• The Lees of Virginia
  • The Lees of Virginia
  • The Lees of Virginia
  • The Lees of Virginia

The Lee Family Digital Archive is the largest online source for primary source materials concerning the Lee family of Virginia. It contains published and unpublished items, some well known to historians, others that are rare or have never before been put online. We are always looking for new letters, diaries, and books to add to our website. Do you have a rare item that you would like to donate or share with us? If so, please contact our editor, Colin Woodward, at  (804) 493-1940, about how you can contribute to this historic project.


 

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Richmond        Saturday night [1862 October 25]1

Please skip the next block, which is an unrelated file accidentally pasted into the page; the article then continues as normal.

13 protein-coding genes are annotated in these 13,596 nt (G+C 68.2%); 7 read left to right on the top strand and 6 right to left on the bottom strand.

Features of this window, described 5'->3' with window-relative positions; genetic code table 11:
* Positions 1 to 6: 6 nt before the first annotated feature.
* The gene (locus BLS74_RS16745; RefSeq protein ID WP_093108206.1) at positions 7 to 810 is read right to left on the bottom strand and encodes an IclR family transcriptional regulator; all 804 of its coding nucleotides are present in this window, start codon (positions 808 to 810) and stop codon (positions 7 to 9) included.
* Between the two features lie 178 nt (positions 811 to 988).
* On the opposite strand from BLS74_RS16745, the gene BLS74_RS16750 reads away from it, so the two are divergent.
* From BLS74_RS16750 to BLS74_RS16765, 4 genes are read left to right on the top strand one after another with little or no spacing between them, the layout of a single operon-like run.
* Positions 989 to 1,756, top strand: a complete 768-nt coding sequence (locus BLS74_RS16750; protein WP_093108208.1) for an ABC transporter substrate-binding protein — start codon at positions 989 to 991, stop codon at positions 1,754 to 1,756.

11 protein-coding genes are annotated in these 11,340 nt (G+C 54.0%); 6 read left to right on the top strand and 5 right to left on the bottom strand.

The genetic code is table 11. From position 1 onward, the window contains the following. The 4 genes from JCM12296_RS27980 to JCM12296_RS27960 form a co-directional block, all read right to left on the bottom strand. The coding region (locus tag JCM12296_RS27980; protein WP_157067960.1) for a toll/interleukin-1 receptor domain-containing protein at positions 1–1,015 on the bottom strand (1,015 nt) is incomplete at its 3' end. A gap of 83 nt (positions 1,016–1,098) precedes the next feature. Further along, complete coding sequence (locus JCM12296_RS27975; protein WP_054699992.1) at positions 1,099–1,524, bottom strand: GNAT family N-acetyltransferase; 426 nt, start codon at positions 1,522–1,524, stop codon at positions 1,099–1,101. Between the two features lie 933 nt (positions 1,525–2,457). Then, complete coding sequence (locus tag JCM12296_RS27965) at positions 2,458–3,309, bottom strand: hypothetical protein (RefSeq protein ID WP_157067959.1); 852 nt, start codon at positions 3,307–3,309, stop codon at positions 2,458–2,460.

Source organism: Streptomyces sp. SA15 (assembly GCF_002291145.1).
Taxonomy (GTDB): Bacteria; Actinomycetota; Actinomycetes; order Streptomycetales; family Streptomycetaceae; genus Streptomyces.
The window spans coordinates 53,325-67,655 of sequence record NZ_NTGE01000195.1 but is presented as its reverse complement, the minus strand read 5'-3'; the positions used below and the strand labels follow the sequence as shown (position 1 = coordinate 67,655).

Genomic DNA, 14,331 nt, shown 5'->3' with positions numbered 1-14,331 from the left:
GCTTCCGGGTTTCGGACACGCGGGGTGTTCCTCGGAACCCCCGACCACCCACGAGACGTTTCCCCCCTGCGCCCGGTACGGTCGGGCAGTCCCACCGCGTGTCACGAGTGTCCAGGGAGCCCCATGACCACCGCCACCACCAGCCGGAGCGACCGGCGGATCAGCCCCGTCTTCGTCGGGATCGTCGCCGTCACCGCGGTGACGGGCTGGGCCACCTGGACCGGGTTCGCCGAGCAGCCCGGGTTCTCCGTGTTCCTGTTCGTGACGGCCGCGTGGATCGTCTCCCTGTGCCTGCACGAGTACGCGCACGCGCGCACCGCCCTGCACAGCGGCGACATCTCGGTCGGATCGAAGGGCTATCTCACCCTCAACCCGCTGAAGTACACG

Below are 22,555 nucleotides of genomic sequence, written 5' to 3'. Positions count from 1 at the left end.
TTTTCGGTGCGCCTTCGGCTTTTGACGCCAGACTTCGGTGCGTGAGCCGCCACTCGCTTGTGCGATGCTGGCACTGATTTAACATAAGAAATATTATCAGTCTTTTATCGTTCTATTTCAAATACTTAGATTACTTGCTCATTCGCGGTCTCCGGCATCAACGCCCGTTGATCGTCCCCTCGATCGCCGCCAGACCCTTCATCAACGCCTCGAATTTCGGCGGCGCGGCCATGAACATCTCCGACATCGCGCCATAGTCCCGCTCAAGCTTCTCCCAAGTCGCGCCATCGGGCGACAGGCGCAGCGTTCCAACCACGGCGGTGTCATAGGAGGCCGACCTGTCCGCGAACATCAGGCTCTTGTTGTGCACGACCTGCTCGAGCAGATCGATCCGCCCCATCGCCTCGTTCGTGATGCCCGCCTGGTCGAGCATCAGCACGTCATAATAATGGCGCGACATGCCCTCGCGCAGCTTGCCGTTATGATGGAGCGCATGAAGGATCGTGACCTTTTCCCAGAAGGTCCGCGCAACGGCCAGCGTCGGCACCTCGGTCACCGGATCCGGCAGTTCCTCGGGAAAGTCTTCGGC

Tho’ I have just arrived here after a very fatiguing days journey my dear child. I determined to write, as tomorrow I may be interrupted. I have just been over to see my little granddaughter.2 She was born very unexpectedly last Tuesday & is very fine pretty baby. Charlotte is not very well & is having a slight touch of jaundice. Fitzhugh fortunately came down not knowing of the event & will remain several days in town. I shall remain here for 10 days or a fortnight & see Charlotte every day. Custis met me at the cars with a kind note 2 pressing invitations from the Caskies so I came here & Agnes has gone to Sally Warwicks tho’ very cordially visited here. Fitzhugh went to H Hill today to bring a wet nurse up from North Wales & brought me the kindest letters from cousin Anne & Lucy urging me to go there which I had intended to do if only for a few days they also sent me your letter. I am truly grieved to hear you have been so unwell & trust that the quiet Clydale & the love & sympathy of its dear inmates may restore you I could not go there now as I promised Fitzhugh to watch over his wife & Agnes is very anxious to have her teeth attended to here as she has been suffering a great deal lately with them. I hope we shall both be able to visit King George in the spring if we cannot accomplish it this fall. I enclose a letter which I wrote to you but which only reached Charlotte tonight. With regard to my precious Annie you could not have done her any good. It seemed mercifully ordered that she did not miss any of her absent ones. She had the best advice & every thing that she could use.